The temperature of a culture isn’t always taken with an accurate thermometer — especially with decisions around the blurry fate of who gets to be famous. More often than not, fame is that alchemy that only happens when luck, place, and time come together due to a chemical reaction in which a star emerges in a sky of stars. And in talking to Tammy Faye about her career, I kept wondering, as do her adoring and committed fans, why she isn’t more famous? Particularly after Holden’s review in the Times along with the touring, the television work, and other milestones in the life of a performer — compressed into something called a resume, usually printed on the back of a glossy 8×10 photograph.

As existential or even false as it may sound, maybe Tammy Faye Starlite isn’t more famous because, unlike Madonna, she can’t be hypnotized by the voice of fame when it tries to put her under the spell. Maybe, too, there’s a kind of humility there that started back when she was little, making up plays for cousins and friends and giving the bigger roles to them, instead of taking them for herself. Maybe it’s that generosity, along with her vibrant intelligence and obviously blazing talent, that makes her an artist. She don’t look back.

Tammy Faye Starlite just wrapped up a tribute to the Rolling Stones and will again be performing “Nico: Underground” on March 24th, at Joe’s Pub in Manhattan. I spoke with her in New York.

Well, Tammy Faye, you are hard to classify. How would you describe yourself as a performer?

I’m drawn towards more fringe people. I just never clicked with the in crowd, and always been the straggler. When I was acting a lot, before the cabaret stuff, I’d go to auditions and would get a lot of, “Oh, that’s great” responses and nothing else afterwards. Years ago, I auditioned for Lily Tomlin’s The Search for Signs of Intelligent Life in the Universe and the director said, “That was the best audition I’ve ever seen,” and I thought, Well, okay, I’m clearly getting a call back. And I didn’t.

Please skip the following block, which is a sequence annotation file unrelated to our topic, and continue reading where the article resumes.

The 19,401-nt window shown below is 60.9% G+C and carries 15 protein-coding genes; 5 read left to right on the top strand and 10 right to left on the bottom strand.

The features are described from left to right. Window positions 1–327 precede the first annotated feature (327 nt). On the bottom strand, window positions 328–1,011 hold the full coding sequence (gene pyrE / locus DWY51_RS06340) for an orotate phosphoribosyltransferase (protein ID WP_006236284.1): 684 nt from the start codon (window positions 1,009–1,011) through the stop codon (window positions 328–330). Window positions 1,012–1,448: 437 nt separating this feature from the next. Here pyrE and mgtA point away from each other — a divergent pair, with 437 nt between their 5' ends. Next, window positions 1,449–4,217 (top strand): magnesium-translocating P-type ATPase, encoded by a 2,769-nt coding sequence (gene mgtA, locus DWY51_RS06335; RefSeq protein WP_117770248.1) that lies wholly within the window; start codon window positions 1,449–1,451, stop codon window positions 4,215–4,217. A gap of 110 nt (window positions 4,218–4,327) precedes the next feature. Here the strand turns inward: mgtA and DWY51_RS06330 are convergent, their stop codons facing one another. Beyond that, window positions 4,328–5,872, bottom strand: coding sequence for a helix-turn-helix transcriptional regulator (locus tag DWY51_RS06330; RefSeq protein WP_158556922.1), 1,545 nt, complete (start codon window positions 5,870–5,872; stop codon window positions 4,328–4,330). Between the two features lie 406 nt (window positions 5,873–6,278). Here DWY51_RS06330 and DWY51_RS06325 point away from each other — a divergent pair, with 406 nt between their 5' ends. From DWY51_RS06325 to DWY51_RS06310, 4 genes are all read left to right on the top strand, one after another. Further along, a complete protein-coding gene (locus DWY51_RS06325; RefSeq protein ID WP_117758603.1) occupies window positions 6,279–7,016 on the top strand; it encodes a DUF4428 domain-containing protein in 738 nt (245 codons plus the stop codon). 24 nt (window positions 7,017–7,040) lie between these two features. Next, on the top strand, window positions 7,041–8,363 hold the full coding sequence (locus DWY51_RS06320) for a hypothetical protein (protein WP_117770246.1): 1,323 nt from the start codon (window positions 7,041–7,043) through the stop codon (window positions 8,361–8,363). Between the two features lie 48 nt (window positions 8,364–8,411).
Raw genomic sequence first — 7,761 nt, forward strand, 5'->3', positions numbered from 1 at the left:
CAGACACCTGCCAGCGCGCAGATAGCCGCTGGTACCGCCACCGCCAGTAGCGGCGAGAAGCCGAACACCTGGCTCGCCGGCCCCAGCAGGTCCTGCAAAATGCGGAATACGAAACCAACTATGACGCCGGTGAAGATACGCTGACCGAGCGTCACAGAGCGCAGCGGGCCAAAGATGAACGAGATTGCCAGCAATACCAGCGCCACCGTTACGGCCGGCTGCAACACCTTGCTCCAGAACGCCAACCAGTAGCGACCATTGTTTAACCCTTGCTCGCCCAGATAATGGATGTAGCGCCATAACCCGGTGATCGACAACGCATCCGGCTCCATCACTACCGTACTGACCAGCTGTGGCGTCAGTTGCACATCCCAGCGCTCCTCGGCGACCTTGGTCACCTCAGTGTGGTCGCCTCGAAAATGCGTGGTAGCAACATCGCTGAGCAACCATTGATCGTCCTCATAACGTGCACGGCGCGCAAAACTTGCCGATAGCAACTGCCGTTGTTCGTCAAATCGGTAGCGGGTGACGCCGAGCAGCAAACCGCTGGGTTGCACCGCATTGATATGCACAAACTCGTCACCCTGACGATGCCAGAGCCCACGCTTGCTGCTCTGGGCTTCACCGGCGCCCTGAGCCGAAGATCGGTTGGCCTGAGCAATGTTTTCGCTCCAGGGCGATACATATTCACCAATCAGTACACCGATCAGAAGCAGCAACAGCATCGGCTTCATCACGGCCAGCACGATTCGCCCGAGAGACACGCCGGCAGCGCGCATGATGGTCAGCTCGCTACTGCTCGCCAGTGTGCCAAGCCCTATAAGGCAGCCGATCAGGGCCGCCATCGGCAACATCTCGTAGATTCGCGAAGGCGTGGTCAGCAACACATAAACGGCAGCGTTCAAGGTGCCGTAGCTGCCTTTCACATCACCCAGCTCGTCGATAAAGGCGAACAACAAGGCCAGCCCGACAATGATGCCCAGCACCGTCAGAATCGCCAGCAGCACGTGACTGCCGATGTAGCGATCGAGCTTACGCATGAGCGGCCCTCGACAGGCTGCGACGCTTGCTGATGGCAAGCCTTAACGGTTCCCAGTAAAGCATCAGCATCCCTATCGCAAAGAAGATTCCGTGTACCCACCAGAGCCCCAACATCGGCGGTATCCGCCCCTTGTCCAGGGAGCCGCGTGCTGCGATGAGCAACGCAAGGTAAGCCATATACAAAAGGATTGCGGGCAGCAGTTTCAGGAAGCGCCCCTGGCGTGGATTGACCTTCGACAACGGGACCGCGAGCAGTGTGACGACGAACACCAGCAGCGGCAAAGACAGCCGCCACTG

I did a stint on The Guiding Light for a little bit and I had a manager, and I got my first equity job in 1995. And right after that, unfortunately, my manager died. And then I just was doing Tammy Faye Starlight, and I just didn’t want to audition anymore because I knew I didn’t fit into any kind of look or any kind of role. I never fit. My mother would say to me, “Tammy, you’re a late bloomer.” She probably could have said that yesterday and it would still be true!

Somebody once asked me, “Whose career do you admire?” And I knew Penny Arcade, because of that whole downtown scene and who, at 62, got a rave review for her performance in Tennessee Williams’ The Mutilated. And eventually we met, and she told me how much she loved the way I did the Nico show and helped me get it into Theater for the New City. I’ll always admire her for someone who can be considered as being ahead of her time.

Have you been able to make a living as a performer?

No. And in that sense, I really have been fortunate. My family was well off. I grew up on the Upper West Side and my father was a judge, so I was always well off. But I did do telemarketing like for a specific theater company, which actually was fun, because we ended up doing a play Co-ed Prison Sluts: The Musical that ran for a year and a half. I was an ingénue slut. I was so excited. It really shaped my sensibilities early on, but again, I always had a cushion of family money, but there was also an inheritance. My father died in 1987, my mom in 2009, and my brother in 2014.

My mother had won a malpractice lawsuit against three doctors for not recognizing signs of my brother’s toxoplasmosis returning, so he got money from that. When he passed away, all of that came to me. I’m well off enough so I don’t have to work. And I spend it all on paying the band and touring.


Tammy Faye Starlite (credit: Bob Gruen)


Tell me about your beginnings?

Well, when I was little and making up plays, I would make my parents and their friends sit down for them. I’ve always had this subversive sense of humor, which is weird because I’m really not that cool. I’m not a bad girl. Like, I didn’t have sex for a long time. I was someone who wrote poetry. And I remember standing up on my couch when my grandparents were there and reciting this poem and had the word “Venus” in there, and my mother knew what word I was going to rhyme Venus with and she said, “Tammy, sit down!” That’s kind of how all of it started. Then, I rewrote West Side Story for my friend and I played Tony. I didn’t like the fact that Tony died at the end, so I decided to change it, and the way that I’m going to show that Tony’s still alive without breaking the narrative is to lift up my leg and make a peeing sound, telling the audience that Tony is alive! He can still pee!

It sounds as though you were already leaning towards comedy that was irreverent.